Even in as delightful a place to live as East Lothian, people get into the usual habits of life. As we zip from home to work to shop and then off to evening class or golf course or pub, we are not always aware of changes happening along our regular commute paths, let alone in the wider environment.
One such example happened over the last decade on the islands of the Forth near North Berwick. These provide a scenic backdrop to our picture postcard beaches and, until the Scottish Seabird Centre started frequent trips and studies of the wildlife on them, most locals were pretty ignorant of how well of badly things were doing. From the gradual spread of white all over the crown of Bass Rock, it was pretty clear that the gannets were doing well and, when Prof Brian Nelson spent his year-long soujourn on the rock studying them, he confirmed that was the case.
From a few thousand nesting on the cliffs when they became protected a century ago, their population has boomed to over 150,000 now. However, the other seabirds, being smaller and less obvious, were something of a mystery. What was know was that the highly photogenic puffins liked Craigleith because the myriad of rabbit burrows from the days when it was the town warren provided them with ready-made nests. By the turn of the millennium, their numbers had reached around 40,000—not as many as on the larger Isle of May but still impressive numbers.
But then numbers started to decline. At first, no-one but a few keen birdwatchers noticed. But then the regular boat trips by Sula and observers using the remote cameras in the SSC remarked that the rafts of puffins on the water and the ranks of them socialising along the skyline of the island seemed to be fewer each season. A cursory examination of the island six years ago identified the problem almost immediately.
Although looking equally green as the grass that normally covered it, Craigleith had become infested with tree mallow, a plant not native to the area. Originally from the Mediterranean and related to the geranium, tree mallow grows large soft, circular leaves. The theory is that lighthouse keepers grew some as reserve toilet paper for the times weather delayed their supply boat. Once the keepers were taken off in 1996, it grew wild and some of its seeds were carried to Craigleith.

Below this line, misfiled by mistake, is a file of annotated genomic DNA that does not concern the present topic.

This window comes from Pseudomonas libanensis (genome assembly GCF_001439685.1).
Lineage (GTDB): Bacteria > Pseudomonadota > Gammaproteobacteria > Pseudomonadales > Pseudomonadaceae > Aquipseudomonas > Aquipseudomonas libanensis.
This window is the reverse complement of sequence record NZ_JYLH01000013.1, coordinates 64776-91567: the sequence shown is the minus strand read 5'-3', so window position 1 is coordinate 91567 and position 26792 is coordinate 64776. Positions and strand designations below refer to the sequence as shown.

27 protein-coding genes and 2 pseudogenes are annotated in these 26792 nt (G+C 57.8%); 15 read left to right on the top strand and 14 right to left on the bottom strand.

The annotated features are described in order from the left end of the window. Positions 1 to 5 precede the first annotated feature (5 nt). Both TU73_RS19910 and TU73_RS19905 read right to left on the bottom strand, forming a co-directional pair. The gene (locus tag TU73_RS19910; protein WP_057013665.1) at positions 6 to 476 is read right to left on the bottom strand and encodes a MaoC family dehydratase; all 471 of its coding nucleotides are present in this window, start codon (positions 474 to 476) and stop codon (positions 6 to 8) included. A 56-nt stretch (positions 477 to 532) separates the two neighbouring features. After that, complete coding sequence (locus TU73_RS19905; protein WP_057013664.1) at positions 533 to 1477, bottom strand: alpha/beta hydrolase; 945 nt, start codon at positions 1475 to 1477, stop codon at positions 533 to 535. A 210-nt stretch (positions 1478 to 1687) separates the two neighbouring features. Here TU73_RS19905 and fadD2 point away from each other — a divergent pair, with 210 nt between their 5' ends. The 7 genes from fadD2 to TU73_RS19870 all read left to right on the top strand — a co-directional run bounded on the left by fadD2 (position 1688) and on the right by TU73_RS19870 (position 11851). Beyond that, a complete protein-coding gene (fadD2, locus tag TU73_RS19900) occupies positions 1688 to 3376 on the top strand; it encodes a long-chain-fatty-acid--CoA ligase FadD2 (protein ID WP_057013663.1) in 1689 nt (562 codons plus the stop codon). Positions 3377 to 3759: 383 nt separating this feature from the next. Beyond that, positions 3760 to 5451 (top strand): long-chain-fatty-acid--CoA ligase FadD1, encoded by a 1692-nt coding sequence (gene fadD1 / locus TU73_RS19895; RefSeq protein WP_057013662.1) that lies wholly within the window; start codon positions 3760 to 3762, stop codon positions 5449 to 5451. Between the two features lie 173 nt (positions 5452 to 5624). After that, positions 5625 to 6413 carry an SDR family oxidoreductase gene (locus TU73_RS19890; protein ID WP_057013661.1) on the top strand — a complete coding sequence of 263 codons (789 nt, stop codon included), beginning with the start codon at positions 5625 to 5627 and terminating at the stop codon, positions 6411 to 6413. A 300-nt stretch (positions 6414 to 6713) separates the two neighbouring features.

There it found a cosy home. Puffins are good housekeepers and clean out their burrows each season. This means the mouths of the burrows always have plenty of soft soil—which makes an ideal seed bed. Initially small, the mallow plant stem becomes woody after the first season. By the second season, it can be 2m high and produce thousands of seeds. Not only are the burrows blocked by ‘cell bars’ of mallow at their entrance but small puffins can’t land or take off in the middle of a mallow jungle. Even people disappeared in the denser stretches.
Supported by the SSC who provided boats to take the volunteers out, naturalist John Hunt has been organising regular ‘mallow bashing’ trips, together with wildlife expert Maggie Sheddan for the last five years. Initially focussing on the worst areas with the tallest plants, followed by seasonal strimming of the seedlings springing back up from the millions of seeds dropped, Craigleith is almost back to normal and most of Fidra has been cleared too, Because the puffins nest between April and July, work has to be done in the other eight months to avoid disturbing them.
That means we have now come to the end of another successful season—this winter being particularly light on storms and so a lot of work could be done. Even if you can never manage to visit and/or volunteer, watch the video trailer to get a sense of what a magic and unusual place these islands are and how worthwhile the efforts of hundreds of volunteers have been in restoring such a precious wildlife resource that is so close and accessible it provides a splendid learning opportunity for our visitors and locals alike.
This blog reported on the project last year and also published an update last month. But now a French-Canadian team has filmed the raw material for a documentary that gives a sense of what the volunteers have been doing all these years. Have a look at the trailer here which gives a glimpse of what it is like to visit the other-wordliness of being among the wildlife on islands that are within swimming distance from the shore but seem so rare, exotic and far from civilisation once you’re there.
Although there will be no more trips this season, volunteers will be needed, starting in August and there may be some places on a puffin count of the islands to be done before then. The bottom line is that numbers are recovering and the rafts of puffins bobbing off Craigleith on Easter Sunday morning bode well for that continuing. Gordan Buchanan did a brilliant short film for BBC2 Wild about puffins on Lunga which you can watch here.
If you need more information about SoS Puffin:
- Scottish Seabird Centre: 01620 890202 http://www.seabird.org/sospuffin.asp
- John Hunt (SoS Puffin co-ordinator) firstname.lastname@example.org
- Maggie Sheddan (Seafari Guide at SSC) email@example.com
- Maude Rivard-Haustrate (Documentary maker) firstname.lastname@example.org